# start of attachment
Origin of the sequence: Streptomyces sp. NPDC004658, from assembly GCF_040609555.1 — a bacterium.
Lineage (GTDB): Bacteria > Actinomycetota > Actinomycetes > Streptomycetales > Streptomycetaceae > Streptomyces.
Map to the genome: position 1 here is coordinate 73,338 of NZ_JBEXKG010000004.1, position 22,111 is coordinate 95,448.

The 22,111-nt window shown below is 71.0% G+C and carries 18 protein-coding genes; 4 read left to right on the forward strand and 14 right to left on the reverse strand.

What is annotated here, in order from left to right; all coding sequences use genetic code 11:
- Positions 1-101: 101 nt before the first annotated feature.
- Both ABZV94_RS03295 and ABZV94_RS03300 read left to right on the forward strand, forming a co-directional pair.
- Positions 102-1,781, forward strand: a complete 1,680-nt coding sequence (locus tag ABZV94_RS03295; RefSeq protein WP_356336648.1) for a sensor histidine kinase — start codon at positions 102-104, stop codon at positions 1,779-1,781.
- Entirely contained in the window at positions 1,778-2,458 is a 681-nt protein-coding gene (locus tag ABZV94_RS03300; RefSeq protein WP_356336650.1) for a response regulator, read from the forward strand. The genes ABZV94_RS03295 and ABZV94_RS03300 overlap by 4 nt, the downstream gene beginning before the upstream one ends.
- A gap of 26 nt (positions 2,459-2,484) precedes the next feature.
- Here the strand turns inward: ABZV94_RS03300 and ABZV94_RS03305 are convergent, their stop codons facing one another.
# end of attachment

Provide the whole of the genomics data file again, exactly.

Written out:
Origin of the sequence: Streptomyces sp. NPDC004658, from assembly GCF_040609555.1 — a bacterium.
Lineage (GTDB): Bacteria > Actinomycetota > Actinomycetes > Streptomycetales > Streptomycetaceae > Streptomyces.
Map to the genome: position 1 here is coordinate 73,338 of NZ_JBEXKG010000004.1, position 22,111 is coordinate 95,448.

The 22,111-nt window shown below is 71.0% G+C and carries 18 protein-coding genes; 4 read left to right on the forward strand and 14 right to left on the reverse strand.

What is annotated here, in order from left to right; all coding sequences use genetic code 11:
- Positions 1-101: 101 nt before the first annotated feature.
- Both ABZV94_RS03295 and ABZV94_RS03300 read left to right on the forward strand, forming a co-directional pair.
- Positions 102-1,781, forward strand: a complete 1,680-nt coding sequence (locus tag ABZV94_RS03295; RefSeq protein WP_356336648.1) for a sensor histidine kinase — start codon at positions 102-104, stop codon at positions 1,779-1,781.
- Entirely contained in the window at positions 1,778-2,458 is a 681-nt protein-coding gene (locus tag ABZV94_RS03300; RefSeq protein WP_356336650.1) for a response regulator, read from the forward strand. The genes ABZV94_RS03295 and ABZV94_RS03300 overlap by 4 nt, the downstream gene beginning before the upstream one ends.
- A gap of 26 nt (positions 2,459-2,484) precedes the next feature.
- Here the strand turns inward: ABZV94_RS03300 and ABZV94_RS03305 are convergent, their stop codons facing one another.